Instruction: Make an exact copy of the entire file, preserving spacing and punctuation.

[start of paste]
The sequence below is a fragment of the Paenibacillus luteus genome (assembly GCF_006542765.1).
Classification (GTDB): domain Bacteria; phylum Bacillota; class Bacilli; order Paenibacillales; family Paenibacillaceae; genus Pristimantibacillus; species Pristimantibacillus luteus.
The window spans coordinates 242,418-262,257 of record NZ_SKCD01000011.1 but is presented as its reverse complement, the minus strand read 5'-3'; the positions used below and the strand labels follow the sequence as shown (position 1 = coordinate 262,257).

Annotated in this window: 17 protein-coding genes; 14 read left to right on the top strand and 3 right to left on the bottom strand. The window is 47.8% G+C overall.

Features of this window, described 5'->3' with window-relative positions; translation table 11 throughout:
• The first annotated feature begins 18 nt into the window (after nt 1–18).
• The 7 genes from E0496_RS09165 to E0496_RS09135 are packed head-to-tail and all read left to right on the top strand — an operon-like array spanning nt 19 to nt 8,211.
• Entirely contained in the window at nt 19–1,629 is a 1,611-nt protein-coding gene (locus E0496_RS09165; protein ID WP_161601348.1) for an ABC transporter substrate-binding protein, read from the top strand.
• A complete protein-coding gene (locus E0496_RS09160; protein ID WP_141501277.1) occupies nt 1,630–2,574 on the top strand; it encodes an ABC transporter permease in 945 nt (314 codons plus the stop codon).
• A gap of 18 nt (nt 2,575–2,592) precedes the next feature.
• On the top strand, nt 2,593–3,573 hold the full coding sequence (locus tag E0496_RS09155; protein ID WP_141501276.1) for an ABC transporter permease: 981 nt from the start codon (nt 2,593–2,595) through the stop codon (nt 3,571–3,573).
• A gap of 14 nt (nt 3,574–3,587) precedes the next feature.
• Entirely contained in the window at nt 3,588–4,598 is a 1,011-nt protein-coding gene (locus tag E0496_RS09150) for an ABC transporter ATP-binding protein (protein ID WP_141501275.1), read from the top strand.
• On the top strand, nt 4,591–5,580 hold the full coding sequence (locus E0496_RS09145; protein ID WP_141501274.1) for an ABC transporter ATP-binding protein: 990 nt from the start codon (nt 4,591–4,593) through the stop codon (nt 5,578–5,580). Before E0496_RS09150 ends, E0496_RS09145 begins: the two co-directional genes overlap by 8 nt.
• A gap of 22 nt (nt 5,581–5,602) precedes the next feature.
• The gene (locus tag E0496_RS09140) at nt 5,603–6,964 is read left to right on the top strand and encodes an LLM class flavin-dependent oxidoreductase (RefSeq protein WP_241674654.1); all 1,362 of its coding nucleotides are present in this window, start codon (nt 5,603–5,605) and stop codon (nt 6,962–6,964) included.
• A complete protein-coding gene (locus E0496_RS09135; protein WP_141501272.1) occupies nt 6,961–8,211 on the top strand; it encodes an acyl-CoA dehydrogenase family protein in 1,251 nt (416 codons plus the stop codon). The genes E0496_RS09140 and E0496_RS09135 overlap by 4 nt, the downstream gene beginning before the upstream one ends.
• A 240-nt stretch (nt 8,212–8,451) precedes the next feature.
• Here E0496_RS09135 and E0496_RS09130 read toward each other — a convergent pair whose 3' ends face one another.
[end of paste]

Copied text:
The sequence below is a fragment of the Paenibacillus luteus genome (assembly GCF_006542765.1).
Classification (GTDB): domain Bacteria; phylum Bacillota; class Bacilli; order Paenibacillales; family Paenibacillaceae; genus Pristimantibacillus; species Pristimantibacillus luteus.
The window spans coordinates 242,418-262,257 of record NZ_SKCD01000011.1 but is presented as its reverse complement, the minus strand read 5'-3'; the positions used below and the strand labels follow the sequence as shown (position 1 = coordinate 262,257).

Annotated in this window: 17 protein-coding genes; 14 read left to right on the top strand and 3 right to left on the bottom strand. The window is 47.8% G+C overall.

Features of this window, described 5'->3' with window-relative positions; translation table 11 throughout:
• The first annotated feature begins 18 nt into the window (after nt 1–18).
• The 7 genes from E0496_RS09165 to E0496_RS09135 are packed head-to-tail and all read left to right on the top strand — an operon-like array spanning nt 19 to nt 8,211.
• Entirely contained in the window at nt 19–1,629 is a 1,611-nt protein-coding gene (locus E0496_RS09165; protein ID WP_161601348.1) for an ABC transporter substrate-binding protein, read from the top strand.
• A complete protein-coding gene (locus E0496_RS09160; protein ID WP_141501277.1) occupies nt 1,630–2,574 on the top strand; it encodes an ABC transporter permease in 945 nt (314 codons plus the stop codon).
• A gap of 18 nt (nt 2,575–2,592) precedes the next feature.
• On the top strand, nt 2,593–3,573 hold the full coding sequence (locus tag E0496_RS09155; protein ID WP_141501276.1) for an ABC transporter permease: 981 nt from the start codon (nt 2,593–2,595) through the stop codon (nt 3,571–3,573).
• A gap of 14 nt (nt 3,574–3,587) precedes the next feature.
• Entirely contained in the window at nt 3,588–4,598 is a 1,011-nt protein-coding gene (locus tag E0496_RS09150) for an ABC transporter ATP-binding protein (protein ID WP_141501275.1), read from the top strand.
• On the top strand, nt 4,591–5,580 hold the full coding sequence (locus E0496_RS09145; protein ID WP_141501274.1) for an ABC transporter ATP-binding protein: 990 nt from the start codon (nt 4,591–4,593) through the stop codon (nt 5,578–5,580). Before E0496_RS09150 ends, E0496_RS09145 begins: the two co-directional genes overlap by 8 nt.
• A gap of 22 nt (nt 5,581–5,602) precedes the next feature.
• The gene (locus tag E0496_RS09140) at nt 5,603–6,964 is read left to right on the top strand and encodes an LLM class flavin-dependent oxidoreductase (RefSeq protein WP_241674654.1); all 1,362 of its coding nucleotides are present in this window, start codon (nt 5,603–5,605) and stop codon (nt 6,962–6,964) included.
• A complete protein-coding gene (locus E0496_RS09135; protein WP_141501272.1) occupies nt 6,961–8,211 on the top strand; it encodes an acyl-CoA dehydrogenase family protein in 1,251 nt (416 codons plus the stop codon). The genes E0496_RS09140 and E0496_RS09135 overlap by 4 nt, the downstream gene beginning before the upstream one ends.
• A 240-nt stretch (nt 8,212–8,451) precedes the next feature.
• Here E0496_RS09135 and E0496_RS09130 read toward each other — a convergent pair whose 3' ends face one another.